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August 11, 2010

Two must-reads from the latest issue of Governing

GOV08_cover The August 2010 issue of the magazine Governing has its cover story devoted to the interesting and important (and under-appreciated) story of corrections reform in the state of Mississippi.  There are so many interesting parts to the stoty, I will just plug this piece by simply noting its headline and subheading: "Mississippi's Corrections Reform: How America's reddest state -- and most notorious prison -- became a model of corrections reform."

In addition, the same issue has this astute commentary piece on one of my favorite policy topics under the headline "Marijuana: To Legalize or Not to Legalize?; Federal, state and local governments can't seem to agree whether to legalize cannabis." Here are two snippets this commentary:

Medical marijuana is in a legal and political twilight zone, caught between the ongoing policy battles on drugs and the pleas of patients suffering from painful, debilitating diseases. In fall 2009, U.S. Attorney General Eric Holder announced that in the 14 states permitting the sale of medical marijuana, the feds would focus only on big drug traffickers and money launderers. Republicans fired back that Holder was undermining federal laws and fueling the drug wars on the Mexican border. The House Judiciary Committee's ranking Republican, Rep. Lamar Smith, countered: "We cannot hope to eradicate the drug trade if we do not first address the cash cow for most drug-trafficking organizations -- marijuana." The Cato Institute's Tim Lynch countered yet again, saying the drug war had proven a "grand failure," while advocates of legalizing marijuana quietly applauded....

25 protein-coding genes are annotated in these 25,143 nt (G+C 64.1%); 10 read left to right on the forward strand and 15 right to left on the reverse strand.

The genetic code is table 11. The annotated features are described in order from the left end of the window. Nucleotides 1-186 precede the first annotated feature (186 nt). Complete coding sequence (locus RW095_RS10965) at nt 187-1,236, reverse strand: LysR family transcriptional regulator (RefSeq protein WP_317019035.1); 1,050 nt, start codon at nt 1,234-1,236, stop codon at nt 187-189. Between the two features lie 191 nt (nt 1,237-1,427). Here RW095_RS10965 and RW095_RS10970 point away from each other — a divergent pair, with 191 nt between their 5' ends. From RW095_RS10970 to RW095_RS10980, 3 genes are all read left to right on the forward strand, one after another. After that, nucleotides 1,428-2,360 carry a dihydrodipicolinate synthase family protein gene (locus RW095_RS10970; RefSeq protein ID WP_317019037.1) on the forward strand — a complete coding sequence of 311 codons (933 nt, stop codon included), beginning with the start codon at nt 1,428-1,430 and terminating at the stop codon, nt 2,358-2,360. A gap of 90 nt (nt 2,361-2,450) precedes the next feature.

It's hard to think of a policy battle full of so much heat but backed by so little research. The drive for medical marijuana comes from two sources: the underground campaign to make marijuana legal, where advocates have long argued that the drug is a harmless recreation, and the desperate plight of patients suffering from chronic diseases, where traditional medicine has provided little relief....

Amid the ongoing federal war on drugs, the states are leading a noisy revolution to legalize marijuana, at least for medical use. The Obama administration said it will back off prosecuting drug laws in the states permitting medical marijuana, but in some local governments, opponents are fighting back to restrict where state-sanctioned marijuana can be sold. The state laws themselves are all over the map, from California's permissive statute to New Jersey's tough government regulation of the chain from plant to user. [Along the way], we're clumsily drawing new lines on drug use as only American federalism can.

August 11, 2010 at 08:11 PM | Permalink

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Comments

Some thought on "the twilight zone"

http://papers.ssrn.com/sol3/papers.cfm?abstract_id=1356093

Posted by: beth | Aug 12, 2010 3:55:23 PM

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